10. If, therefore, we confine ourselves to transfers of mortgage bonds or mortgages, it has first to be noticed that 'a debt secured by mortgage of immoveable property' is expressly excluded from the definition of actionable claim' added to Section 3 of the Transfer of Property Act by the Amending Act of 1900 (Act No. II of 1900). And inasmuch as Section 8 of the Act speaks of a debt or other actionable claim' (in the clause which deals with the passing of the securities therefor), Section 8 can be of no assistance to the appellants for the present purpose, though in other connections the principle underlying the section will, no douit, be applicable (Ghose's Law of Mortgage in india, 7th Edition, Volume I, pages 70,71, and Volume II, page 667).
11. The transfer of actionable claims is governed by Section 130 of the Act which requires the execution of an instrument in writing signed by the transferor or his duly authorized agent, and it can hardly be supposed that debts secured by mortgages of immoveable property were excluded from the definition of actionable claims in order that-they might pass by word of mouth without any writing. The inference would seem to be that the Legislature regarded such debts as immovsable property within the definition in Section 3 (25) of the General Clauses Act of 1897. ''immoveable property' shall include land, benefits to arise out of land, and things attached to the earth, or permanently fastened to anything attached to the earth.' For the purposes of the Transfer of Property Act that definition is only qualified by the clause in Section 3 of that Act which says that ''immoveable property' does not include standing timber, growing crops or grass.'
12. And if a mortgage-debt is within the definition of immoveable property in the General Clauses Act, it is also within the definition of such property in Section 2(6) of the Registraiion Act of 1908.
13. It would follow that a mortgage-debt is immoveable property both for the purposes of Section 54 of the Transfer of Property Act and for the purposes of Section 17(b) of the Registration Act.
14. If that be the true view, it would be sufficient in the case before us to say that where a mortgage-debt is transferred by an instrument in writing and the value of the right, title or interest transferred is one hundred rupees or more, the writing requires registration under the Registration Act.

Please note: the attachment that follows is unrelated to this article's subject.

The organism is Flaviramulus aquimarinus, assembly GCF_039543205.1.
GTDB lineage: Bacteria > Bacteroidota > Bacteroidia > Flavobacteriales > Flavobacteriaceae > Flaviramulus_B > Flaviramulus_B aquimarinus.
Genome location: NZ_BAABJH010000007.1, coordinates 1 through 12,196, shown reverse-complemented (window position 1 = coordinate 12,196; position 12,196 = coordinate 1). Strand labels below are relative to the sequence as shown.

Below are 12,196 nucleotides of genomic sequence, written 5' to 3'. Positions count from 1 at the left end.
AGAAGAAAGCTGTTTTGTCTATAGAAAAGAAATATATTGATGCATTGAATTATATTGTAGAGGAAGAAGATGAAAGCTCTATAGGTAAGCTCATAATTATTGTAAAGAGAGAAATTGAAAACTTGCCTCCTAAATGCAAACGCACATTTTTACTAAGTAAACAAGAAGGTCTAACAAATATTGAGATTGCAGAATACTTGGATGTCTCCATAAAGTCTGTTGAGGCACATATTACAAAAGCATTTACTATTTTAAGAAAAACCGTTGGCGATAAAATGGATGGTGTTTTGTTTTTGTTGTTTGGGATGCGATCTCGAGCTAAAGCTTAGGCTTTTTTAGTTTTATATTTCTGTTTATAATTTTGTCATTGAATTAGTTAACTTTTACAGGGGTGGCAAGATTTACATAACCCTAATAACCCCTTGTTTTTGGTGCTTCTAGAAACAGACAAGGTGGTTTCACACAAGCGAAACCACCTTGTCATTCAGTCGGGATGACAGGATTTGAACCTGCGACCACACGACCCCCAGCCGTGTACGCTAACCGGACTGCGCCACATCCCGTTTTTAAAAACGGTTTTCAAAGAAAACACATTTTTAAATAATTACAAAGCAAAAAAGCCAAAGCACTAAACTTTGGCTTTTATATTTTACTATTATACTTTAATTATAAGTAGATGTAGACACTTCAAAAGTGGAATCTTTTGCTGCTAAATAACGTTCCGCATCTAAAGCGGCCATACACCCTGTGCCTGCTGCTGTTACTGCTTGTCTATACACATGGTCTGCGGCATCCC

15. In the work already referred to the learned author remarks, quite generally and without reference to any statutory definition, that 'whatever may be the form of the mortgage, it operates as a transfer of an interest in the land which is given as security.' (The Law of Mortgages in India, 4th Edition, Volume I, page 72.) If a mortgage, even a simple mortgage, creates an interest in land, its transfer must be the transfer of an interest in land. In the Second Volume of the same work at page 729, it is said that 'a mortgage on laud is immoveable property' and reference is made to Hoyles, In re: Row v. Jagg (1911) 1 Ch. 179 : 80 L.J. Ch. 274 : 103 L.T. 817 : 55 S.J. 169 : 27 T.L.R. 131.
16. The learned Pleader for the plaintiff cited the cases of Malcolm v. Charlesworth (1836) 1 Keen 63 : 43 E.R. 230 : 44, R.R. 19 and Gresham Life Assurance Society v. Crowther (1915) 1 Ch. 214 at p. 225 : 84 L.J. Ch. 312. But those cases turn on the provisions of an English Statute which permit the registration of assurances by which lands are affected,' and have no application to the different language of the Indian Registration Act.
17. The conclusion at which I arrive is that the cases on which the learned Pleader relies are at any rate distinguishable and that the Courts below have taken a correct view of the requirements of the Registration Act. We are not referred to any decision of this Court precisely in point, but the conclusion is supported by the ruling of the Bombay High Court in Ganpat Pandurang v. Adarji Dadabhai 3 B. 312 : 2 Ind. Dec. (N.S.) 209. and see also Joharmal v. Tejram Jagrup 17 B. 235 at p. 252 : 9 Ind, Dec. (N.S.) 154.
18. The result is that in my opinion subject to the modification above directed the decrees of the Courts below should be affirmed and the appeal dismissed. The appellants having substantially failed, the respondents are entitled to their costs of the appeal.
19. I agree that the appeal should be dismissed subject to the modification in the decree proposed by my learned brother for the reason given by him.
20. But I express no opinion on the question whether the learned Subordinate Judge was right in his view on the question of registration for, as I understand his judgment, he finds as a fact that no partition was made between Bhetu and Netu, whether the evidence which he holds to be inadmissible be excluded from or taken into consideration.